Larry Larkin

History books and countless Hollywood movies tell us President Abraham Lincoln was assassinated April 14, 1865 by Confederate sympathizer John Wilkes Booth.

Jumping from the second level of the Ford’s Theater to the stage and injuring a leg, Booth still managed to reach the alley where a horse was waiting. Aided along the way he was chased across Maryland to a Virginia barn where he was killed.

There is no doubt the renowned Shakespearean shot Lincoln and escaped from the theater. Chased down and surrounded at the barn, Booth was shot by a U.S. Army Sgt. Boston Corbett despite strict orders to “take him alive.” When the fugitive still refused to surrender the barn was set on fire.

The badly deposed body was returned to Washington, D.C. and several witnesses were called to identify it as Booth.

Here some question marks occur. No relatives or close friends were asked to do so. One that did see the corpse said it was Booth because he had initials JRB on his wrist. What could have appeared to be initials were on the body’s opposite wrist. A doctor stated it was not Booth because the body did not have a scar on the neck from a tumor he had once removed. The next day the doctor reversed his testimony and said it was Booth after all.

But was it?

Seven years later a Texas lawyer met a man by the name John St. Helen. The man had been called as a defense witness in a federal criminal case. The defendant was innocent but St. John couldn’t appear in court because he feared his true identity would be revealed. Depending on lawyer-client privilege St. John all but actually admitted he killed the President.

Records show a John St. Helen performed regularly at an opera house and was an accomplished Shakespearian actor. Known physical characterizes of Booth matched those of St. Helen, even down to walking with a limp and having a deformed right thumb.

He was a bar tender when not acting. It was said he was a total non-drinker except on April 14 each year. On that day he drink himself into a stupor. More than once he supposedly muttered the words “I killed the best man that ever lived.”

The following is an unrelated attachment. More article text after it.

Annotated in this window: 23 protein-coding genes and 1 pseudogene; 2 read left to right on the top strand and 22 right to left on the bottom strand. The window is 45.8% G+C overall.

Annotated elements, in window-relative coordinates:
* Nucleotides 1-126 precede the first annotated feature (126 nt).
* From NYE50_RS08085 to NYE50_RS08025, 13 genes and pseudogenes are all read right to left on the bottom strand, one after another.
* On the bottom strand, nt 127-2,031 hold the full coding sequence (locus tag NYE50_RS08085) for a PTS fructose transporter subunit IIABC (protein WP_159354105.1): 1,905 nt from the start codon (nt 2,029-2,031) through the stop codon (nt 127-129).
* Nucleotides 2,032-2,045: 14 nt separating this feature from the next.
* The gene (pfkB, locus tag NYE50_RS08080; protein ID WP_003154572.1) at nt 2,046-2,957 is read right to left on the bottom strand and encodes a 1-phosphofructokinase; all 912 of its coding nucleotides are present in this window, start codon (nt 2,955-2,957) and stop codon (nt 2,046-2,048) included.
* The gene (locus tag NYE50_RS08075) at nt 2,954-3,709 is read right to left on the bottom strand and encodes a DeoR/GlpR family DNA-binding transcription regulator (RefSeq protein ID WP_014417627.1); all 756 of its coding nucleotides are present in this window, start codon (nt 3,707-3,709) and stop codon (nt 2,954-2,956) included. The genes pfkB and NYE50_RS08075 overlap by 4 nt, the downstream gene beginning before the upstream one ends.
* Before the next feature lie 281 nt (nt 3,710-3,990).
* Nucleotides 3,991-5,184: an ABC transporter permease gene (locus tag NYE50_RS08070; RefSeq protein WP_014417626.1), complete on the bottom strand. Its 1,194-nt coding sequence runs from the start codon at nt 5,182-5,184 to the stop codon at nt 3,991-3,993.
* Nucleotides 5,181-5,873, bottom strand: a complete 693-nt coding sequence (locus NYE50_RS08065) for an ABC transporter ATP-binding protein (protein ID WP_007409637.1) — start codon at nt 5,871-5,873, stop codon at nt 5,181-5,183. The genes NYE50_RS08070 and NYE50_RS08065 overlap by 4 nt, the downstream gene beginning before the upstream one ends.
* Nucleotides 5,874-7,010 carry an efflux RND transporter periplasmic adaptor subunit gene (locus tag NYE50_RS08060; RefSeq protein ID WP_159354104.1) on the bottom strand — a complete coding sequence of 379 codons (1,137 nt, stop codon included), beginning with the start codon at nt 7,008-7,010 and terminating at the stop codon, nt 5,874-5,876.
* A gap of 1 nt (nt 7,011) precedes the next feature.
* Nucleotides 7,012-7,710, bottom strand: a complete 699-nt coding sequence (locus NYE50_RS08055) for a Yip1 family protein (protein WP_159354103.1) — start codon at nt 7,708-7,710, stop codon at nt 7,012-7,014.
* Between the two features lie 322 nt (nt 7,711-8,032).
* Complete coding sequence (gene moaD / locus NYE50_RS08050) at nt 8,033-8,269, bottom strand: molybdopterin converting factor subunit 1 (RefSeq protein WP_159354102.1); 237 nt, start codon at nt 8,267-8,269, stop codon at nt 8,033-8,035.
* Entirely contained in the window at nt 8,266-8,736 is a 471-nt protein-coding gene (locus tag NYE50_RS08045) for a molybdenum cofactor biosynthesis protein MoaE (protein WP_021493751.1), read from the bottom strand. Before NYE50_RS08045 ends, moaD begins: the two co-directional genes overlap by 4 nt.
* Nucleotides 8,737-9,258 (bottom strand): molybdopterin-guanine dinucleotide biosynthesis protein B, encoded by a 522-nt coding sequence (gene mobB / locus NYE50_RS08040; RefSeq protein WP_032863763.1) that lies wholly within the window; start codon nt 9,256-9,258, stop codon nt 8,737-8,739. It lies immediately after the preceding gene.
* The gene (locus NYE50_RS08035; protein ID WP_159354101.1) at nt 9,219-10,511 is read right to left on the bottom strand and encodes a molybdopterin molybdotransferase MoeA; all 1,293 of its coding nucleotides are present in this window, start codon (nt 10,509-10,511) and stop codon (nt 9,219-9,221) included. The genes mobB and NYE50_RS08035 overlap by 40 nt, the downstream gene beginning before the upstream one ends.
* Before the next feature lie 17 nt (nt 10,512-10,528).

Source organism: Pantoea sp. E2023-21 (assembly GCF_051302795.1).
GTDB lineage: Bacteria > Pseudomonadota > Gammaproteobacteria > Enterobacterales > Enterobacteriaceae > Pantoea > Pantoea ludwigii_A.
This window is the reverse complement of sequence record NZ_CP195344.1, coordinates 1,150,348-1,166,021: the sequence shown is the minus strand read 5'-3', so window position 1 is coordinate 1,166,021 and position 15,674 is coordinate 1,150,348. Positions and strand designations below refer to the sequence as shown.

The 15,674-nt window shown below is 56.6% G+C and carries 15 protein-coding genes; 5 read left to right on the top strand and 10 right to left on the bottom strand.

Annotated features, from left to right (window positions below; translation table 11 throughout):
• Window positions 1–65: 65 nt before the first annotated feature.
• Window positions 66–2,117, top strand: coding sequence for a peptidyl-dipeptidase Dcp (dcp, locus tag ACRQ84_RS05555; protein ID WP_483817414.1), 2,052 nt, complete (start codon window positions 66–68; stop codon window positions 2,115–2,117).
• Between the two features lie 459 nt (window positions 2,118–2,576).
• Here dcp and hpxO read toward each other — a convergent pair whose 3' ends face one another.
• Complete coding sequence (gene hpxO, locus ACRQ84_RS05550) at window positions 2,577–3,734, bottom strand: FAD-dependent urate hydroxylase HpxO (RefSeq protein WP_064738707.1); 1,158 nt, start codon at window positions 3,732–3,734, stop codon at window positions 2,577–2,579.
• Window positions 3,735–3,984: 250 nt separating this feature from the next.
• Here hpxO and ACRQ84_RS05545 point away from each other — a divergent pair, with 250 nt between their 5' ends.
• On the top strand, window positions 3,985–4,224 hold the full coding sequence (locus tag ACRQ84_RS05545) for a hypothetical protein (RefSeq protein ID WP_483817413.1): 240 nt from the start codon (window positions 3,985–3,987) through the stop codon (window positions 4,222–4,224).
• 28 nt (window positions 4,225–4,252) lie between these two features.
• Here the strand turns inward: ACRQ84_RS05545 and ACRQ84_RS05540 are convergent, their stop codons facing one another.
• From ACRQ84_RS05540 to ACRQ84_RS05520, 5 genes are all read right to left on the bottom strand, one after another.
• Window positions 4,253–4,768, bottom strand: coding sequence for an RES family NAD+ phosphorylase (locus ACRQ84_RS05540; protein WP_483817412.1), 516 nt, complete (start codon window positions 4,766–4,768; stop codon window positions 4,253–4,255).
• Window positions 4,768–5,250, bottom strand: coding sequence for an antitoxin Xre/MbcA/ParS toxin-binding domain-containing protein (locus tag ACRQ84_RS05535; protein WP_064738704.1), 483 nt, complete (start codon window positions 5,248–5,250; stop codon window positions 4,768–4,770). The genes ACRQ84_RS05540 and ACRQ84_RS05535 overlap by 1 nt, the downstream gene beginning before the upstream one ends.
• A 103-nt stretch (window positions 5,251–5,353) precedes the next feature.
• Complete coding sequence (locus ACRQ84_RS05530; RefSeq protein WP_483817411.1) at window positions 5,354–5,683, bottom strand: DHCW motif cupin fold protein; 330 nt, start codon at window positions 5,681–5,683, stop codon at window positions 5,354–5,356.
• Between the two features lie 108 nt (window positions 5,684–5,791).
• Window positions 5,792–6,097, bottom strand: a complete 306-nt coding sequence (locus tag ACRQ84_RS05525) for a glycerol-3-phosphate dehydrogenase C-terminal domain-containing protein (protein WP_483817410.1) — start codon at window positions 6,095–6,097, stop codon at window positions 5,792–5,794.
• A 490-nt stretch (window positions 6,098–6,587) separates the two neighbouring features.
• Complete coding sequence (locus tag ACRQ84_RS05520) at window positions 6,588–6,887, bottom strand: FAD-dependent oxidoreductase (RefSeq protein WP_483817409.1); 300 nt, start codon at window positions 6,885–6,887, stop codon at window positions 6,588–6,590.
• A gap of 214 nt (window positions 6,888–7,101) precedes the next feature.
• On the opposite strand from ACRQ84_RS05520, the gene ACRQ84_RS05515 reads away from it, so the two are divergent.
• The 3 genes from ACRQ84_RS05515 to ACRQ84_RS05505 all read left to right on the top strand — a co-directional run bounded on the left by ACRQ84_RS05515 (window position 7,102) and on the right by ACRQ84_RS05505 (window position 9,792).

In 1877 St. Helen became ill. Both he and his doctor feared he was near death. A story that has been told claimed St. Helen admitted he was Booth and even stated where the murder weapon was buried.

The patient recovered, however. This time he didn’t rely on a doctor’s confidentially oath. St. Helen disappeared as soon as his health allowed.

Flash forward to 1903. A David E. George, a below par house painter was living in the Grand Avenue Hotel in Enid, Oklahoma.

Severely depressed he took a large quantity of arsenic. His screams brought hotel staff to his room and as St. Helen before, gave a bedside confession. He said he was really Booth, the man who shot Abraham Lincoln.

This time the confessor didn’t recover.

Shortly afterwards a preacher’s wife came forward and said the man known as George earlier thought he was dying and told her the same thing. When he recovered he threatened her to secrecy.

Booth’s age would have been 64, the same or near the same as George.

Among the deceased’s items was a letter addressed to the same lawyer he had used years before. He came to Enid and said George was the same man he knew as St. Helen.

The body was embalmed and put on display at a local funeral home. The medical corner confirming the death reported the deceased had once suffered a broken leg.

Junius B. Booth, a nephew of JWB, also came to Enid. He stated it was his infamous uncle no doubt, but refused to claim the body.

This was left to the lawyer. He did so on payment of embalming fees. The lawyer soon made a profit on his costs.

The story of the mummified corpse of the man who numerous times claimed to be Booth continued. Among future travels included one where it was placed on display at the St. Louis World’s Fair the following year 1904.

Did Booth really escape from that burning barn? It is well known a full-fledged plot was designed by Booth for the assassination. Was he really traced to that barn? Was he alone or was another man with him; a man maybe later identified as Booth?

There is one more item of interest. Remember the Sgt. Corbett who went against orders and was noted for killing Booth?

A tombstone marker in an Enid cemetery reads “Sgt. James “Boston” Corbett”.

Just a coincidence? Maybe… You can decide.

Local history buff, Larry Larkin, is a columnist for the Claremore Progress.